Dr. Carmen Rotte | Max-Planck-Gesellschaft
A Map of the Cell’s Power Station
18.08.2017 | Albert-Ludwigs-Universität Freiburg im Breisgau
On the way to developing a new active ingredient against chronic infections
18.08.2017 | Deutsches Zentrum für Infektionsforschung
Whether you call it effervescent, fizzy, or sparkling, carbonated water is making a comeback as a beverage. Aside from quenching thirst, researchers at the University of Illinois at Urbana-Champaign have discovered a new use for these "bubbly" concoctions that will have major impact on the manufacturer of the world's thinnest, flattest, and one most useful materials -- graphene.
As graphene's popularity grows as an advanced "wonder" material, the speed and quality at which it can be manufactured will be paramount. With that in mind,...
Physicists at the University of Bonn have managed to create optical hollows and more complex patterns into which the light of a Bose-Einstein condensate flows. The creation of such highly low-loss structures for light is a prerequisite for complex light circuits, such as for quantum information processing for a new generation of computers. The researchers are now presenting their results in the journal Nature Photonics.
Light particles (photons) occur as tiny, indivisible portions. Many thousands of these light portions can be merged to form a single super-photon if they are...
For the first time, scientists have shown that circular RNA is linked to brain function. When a RNA molecule called Cdr1as was deleted from the genome of mice, the animals had problems filtering out unnecessary information – like patients suffering from neuropsychiatric disorders.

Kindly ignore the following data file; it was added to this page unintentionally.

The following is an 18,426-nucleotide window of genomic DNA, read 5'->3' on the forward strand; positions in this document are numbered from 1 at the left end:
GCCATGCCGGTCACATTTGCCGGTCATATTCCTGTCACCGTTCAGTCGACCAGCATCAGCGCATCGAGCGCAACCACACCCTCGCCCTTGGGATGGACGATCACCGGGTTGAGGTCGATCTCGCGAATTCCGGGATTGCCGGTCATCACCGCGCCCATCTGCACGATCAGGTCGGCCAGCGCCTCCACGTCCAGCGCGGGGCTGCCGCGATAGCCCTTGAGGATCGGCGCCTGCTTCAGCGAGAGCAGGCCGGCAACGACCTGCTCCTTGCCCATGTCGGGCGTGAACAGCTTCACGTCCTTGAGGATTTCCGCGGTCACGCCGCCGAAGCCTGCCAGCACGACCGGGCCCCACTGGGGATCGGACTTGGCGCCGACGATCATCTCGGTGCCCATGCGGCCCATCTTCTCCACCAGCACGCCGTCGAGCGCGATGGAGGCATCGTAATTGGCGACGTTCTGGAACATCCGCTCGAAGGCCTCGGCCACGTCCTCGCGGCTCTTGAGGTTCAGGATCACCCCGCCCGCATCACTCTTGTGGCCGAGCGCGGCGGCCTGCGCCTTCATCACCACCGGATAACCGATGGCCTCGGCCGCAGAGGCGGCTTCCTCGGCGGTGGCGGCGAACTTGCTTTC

While hundreds of circular RNAs (circRNAs) are abundant in mammalian brains, one big question has remained unanswered: What are they actually good for? In the...
An experimental small satellite has successfully collected and delivered data on a key measurement for predicting changes in Earth's climate.
The Radiometer Assessment using Vertically Aligned Nanotubes (RAVAN) CubeSat was launched into low-Earth orbit on Nov. 11, 2016, in order to test new...
A study led by scientists of the Max Planck Institute for the Structure and Dynamics of Matter (MPSD) at the Center for Free-Electron Laser Science in Hamburg presents evidence of the coexistence of superconductivity and “charge-density-waves” in compounds of the poorly-studied family of bismuthates. This observation opens up new perspectives for a deeper understanding of the phenomenon of high-temperature superconductivity, a topic which is at the core of condensed matter research since more than 30 years. The paper by Nicoletti et al has been published in the PNAS.
Since the beginning of the 20th century, superconductivity had been observed in some metals at temperatures only a few degrees above the absolute zero (minus...
16.08.2017 | Event News
04.08.2017 | Event News
26.07.2017 | Event News
18.08.2017 | Life Sciences
18.08.2017 | Physics and Astronomy
18.08.2017 | Materials Sciences